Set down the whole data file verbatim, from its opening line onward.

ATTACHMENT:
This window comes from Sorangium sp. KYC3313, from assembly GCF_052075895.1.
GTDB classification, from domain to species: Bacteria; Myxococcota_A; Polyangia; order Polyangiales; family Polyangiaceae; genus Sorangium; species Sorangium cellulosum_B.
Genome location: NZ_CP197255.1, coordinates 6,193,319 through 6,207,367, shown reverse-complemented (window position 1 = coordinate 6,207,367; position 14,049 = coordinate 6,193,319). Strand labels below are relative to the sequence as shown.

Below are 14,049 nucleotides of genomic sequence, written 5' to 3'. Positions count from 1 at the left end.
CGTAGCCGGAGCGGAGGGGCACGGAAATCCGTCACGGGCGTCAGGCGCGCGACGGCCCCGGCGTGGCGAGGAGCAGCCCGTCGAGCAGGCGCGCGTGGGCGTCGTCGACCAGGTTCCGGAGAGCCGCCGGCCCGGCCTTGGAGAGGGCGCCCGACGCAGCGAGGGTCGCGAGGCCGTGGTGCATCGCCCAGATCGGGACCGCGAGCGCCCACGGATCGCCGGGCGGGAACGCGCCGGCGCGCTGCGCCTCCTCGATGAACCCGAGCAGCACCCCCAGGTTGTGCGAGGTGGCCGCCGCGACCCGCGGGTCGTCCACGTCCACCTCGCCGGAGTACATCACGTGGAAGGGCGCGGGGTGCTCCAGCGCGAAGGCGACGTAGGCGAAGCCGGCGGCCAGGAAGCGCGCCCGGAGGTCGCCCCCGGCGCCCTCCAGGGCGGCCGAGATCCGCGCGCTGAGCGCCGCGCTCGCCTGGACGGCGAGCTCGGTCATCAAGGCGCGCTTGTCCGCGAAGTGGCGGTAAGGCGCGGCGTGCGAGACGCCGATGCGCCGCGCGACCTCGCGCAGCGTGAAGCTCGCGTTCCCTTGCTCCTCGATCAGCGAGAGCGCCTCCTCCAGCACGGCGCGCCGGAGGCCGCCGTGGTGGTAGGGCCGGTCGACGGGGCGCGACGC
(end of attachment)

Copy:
This window comes from Sorangium sp. KYC3313, from assembly GCF_052075895.1.
GTDB classification, from domain to species: Bacteria; Myxococcota_A; Polyangia; order Polyangiales; family Polyangiaceae; genus Sorangium; species Sorangium cellulosum_B.
Genome location: NZ_CP197255.1, coordinates 6,193,319 through 6,207,367, shown reverse-complemented (window position 1 = coordinate 6,207,367; position 14,049 = coordinate 6,193,319). Strand labels below are relative to the sequence as shown.

Below are 14,049 nucleotides of genomic sequence, written 5' to 3'. Positions count from 1 at the left end.
CGTAGCCGGAGCGGAGGGGCACGGAAATCCGTCACGGGCGTCAGGCGCGCGACGGCCCCGGCGTGGCGAGGAGCAGCCCGTCGAGCAGGCGCGCGTGGGCGTCGTCGACCAGGTTCCGGAGAGCCGCCGGCCCGGCCTTGGAGAGGGCGCCCGACGCAGCGAGGGTCGCGAGGCCGTGGTGCATCGCCCAGATCGGGACCGCGAGCGCCCACGGATCGCCGGGCGGGAACGCGCCGGCGCGCTGCGCCTCCTCGATGAACCCGAGCAGCACCCCCAGGTTGTGCGAGGTGGCCGCCGCGACCCGCGGGTCGTCCACGTCCACCTCGCCGGAGTACATCACGTGGAAGGGCGCGGGGTGCTCCAGCGCGAAGGCGACGTAGGCGAAGCCGGCGGCCAGGAAGCGCGCCCGGAGGTCGCCCCCGGCGCCCTCCAGGGCGGCCGAGATCCGCGCGCTGAGCGCCGCGCTCGCCTGGACGGCGAGCTCGGTCATCAAGGCGCGCTTGTCCGCGAAGTGGCGGTAAGGCGCGGCGTGCGAGACGCCGATGCGCCGCGCGACCTCGCGCAGCGTGAAGCTCGCGTTCCCTTGCTCCTCGATCAGCGAGAGCGCCTCCTCCAGCACGGCGCGCCGGAGGCCGCCGTGGTGGTAGGGCCGGTCGACGGGGCGCGACGC